Its often said that food can bring members of a community together through growing, sharing, cooking and dining with one another. In the past few months, Ive witnessed the topic of local food itself bring together Penn State students and State College residents.
This spring, students from the community, environment and development major at Penn State Itha Cao, Samantha John, Cierra Freeman and I teamed up with the food cooperative steering committee that emerged from Januarys Spring Creek Homesteading community potluck to collaboratively explore the potential to open a food cooperative in State College.
Our first meeting was filled with energy and enthusiasm. It was tempting to jump right in, envisioning our dream cooperative: a place that would provide shoppers with healthy, clean and local food products; a gathering space for sharing music, movies and educational workshops; and a beacon of community spirit and camaraderie in State College.
However, over the course of our first meetings, we had to remind ourselves that we were still at Phase Zero, during which our most important task was to conduct preliminary and foundational research.
One question kept looming: Can the State College community support a food cooperative?
With this query in mind, our CED team developed a survey to assess current shopping trends and local interest in food cooperatives among State College residents.
We decided to target populations most likely to be interested in being a member of a food cooperative. The survey was administered online through the Spring Creek Homesteading blog and listserve, through local food organizations Facebook pages and in person at the Centre County Buy Fresh Buy Local/Good Food Neighborhood CSA fair, at the Penn State HUB, at both downtown State College farmers markets, and at the Boalsburg farmers market.
During the survey period, we received 235 responses from respondents primarily between the ages of 18 and 44, about 75 percent women.
When asked what shoppers are looking for in a grocery store, the most important factors were availability of a wide variety of foods (89 percent), price (74 percent), availability of local food (72 percent) and organic food (61 percent).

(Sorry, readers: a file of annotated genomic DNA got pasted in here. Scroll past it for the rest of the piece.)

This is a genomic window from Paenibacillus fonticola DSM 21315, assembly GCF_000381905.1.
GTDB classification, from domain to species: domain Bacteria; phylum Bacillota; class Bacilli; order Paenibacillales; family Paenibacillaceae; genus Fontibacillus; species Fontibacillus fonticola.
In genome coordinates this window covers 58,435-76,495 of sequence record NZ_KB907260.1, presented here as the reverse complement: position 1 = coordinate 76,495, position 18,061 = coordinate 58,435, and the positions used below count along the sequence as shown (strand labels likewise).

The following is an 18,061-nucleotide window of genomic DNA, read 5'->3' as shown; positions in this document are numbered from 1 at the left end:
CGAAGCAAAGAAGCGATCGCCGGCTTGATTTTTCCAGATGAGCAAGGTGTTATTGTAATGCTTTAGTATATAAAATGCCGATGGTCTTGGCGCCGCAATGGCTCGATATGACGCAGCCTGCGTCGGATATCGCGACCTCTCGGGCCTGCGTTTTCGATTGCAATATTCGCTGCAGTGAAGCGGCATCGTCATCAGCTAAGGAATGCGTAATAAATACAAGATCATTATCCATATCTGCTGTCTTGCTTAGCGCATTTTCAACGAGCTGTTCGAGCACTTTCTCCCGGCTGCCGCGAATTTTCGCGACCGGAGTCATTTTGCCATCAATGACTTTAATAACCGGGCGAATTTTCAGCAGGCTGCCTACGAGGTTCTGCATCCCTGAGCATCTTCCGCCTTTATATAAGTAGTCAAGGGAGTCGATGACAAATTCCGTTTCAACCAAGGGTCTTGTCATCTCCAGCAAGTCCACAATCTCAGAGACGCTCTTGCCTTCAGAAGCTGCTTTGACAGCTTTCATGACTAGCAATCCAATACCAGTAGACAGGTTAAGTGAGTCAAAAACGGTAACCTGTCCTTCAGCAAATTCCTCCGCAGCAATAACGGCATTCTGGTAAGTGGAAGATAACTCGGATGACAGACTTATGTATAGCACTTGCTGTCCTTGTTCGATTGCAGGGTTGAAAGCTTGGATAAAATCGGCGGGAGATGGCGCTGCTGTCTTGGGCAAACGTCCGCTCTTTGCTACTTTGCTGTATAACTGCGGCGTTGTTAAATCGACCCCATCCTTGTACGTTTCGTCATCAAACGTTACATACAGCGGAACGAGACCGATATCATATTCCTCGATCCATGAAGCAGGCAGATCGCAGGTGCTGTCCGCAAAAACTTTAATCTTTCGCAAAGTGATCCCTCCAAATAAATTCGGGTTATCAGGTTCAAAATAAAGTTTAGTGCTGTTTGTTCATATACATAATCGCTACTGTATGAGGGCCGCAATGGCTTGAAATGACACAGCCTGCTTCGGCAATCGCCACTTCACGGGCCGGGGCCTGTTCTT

The survey also asked what elements of a food cooperative are most important to prospective members. An overwhelming number of respondents (87 percent) said the most important aspects of a food co-op would be to provide affordable access to local food, followed closely by the coops role in building a sense of community (72 percent).
Our overall assessment of the preliminary survey results is that there is certainly enough interest in the State College community to support a member-owned food cooperative.
Moving forward would mean building upon the results of this survey. The food cooperative steering committee has been meeting the first and third Wednesdays of each month at Websters Bookstore Café; named the co-op project the Friends and Farmers Cooperative and put up a temporary blog at friendsandfarmers. wordpress.com to make the survey results and other data accessible and to track progress until the official co-op website is up and running.
Your feedback and opinions are still important; the survey has been reopened at the new blog, and there are lots of ways to get involved as the organizers dig into the next steps for legal incorporation, business planning, marketing the co-op and growing the membership base.
After all, a co-op isnt just your average grocery store its a place to shop for food that is of the community, by the community and for the community.
Greta Righter is a 2012 graduate of the Penn State community, environment and development program, currently interning at Luna Bleu Farm in South Royalton, Vt. She can be reached at firstname.lastname@example.org.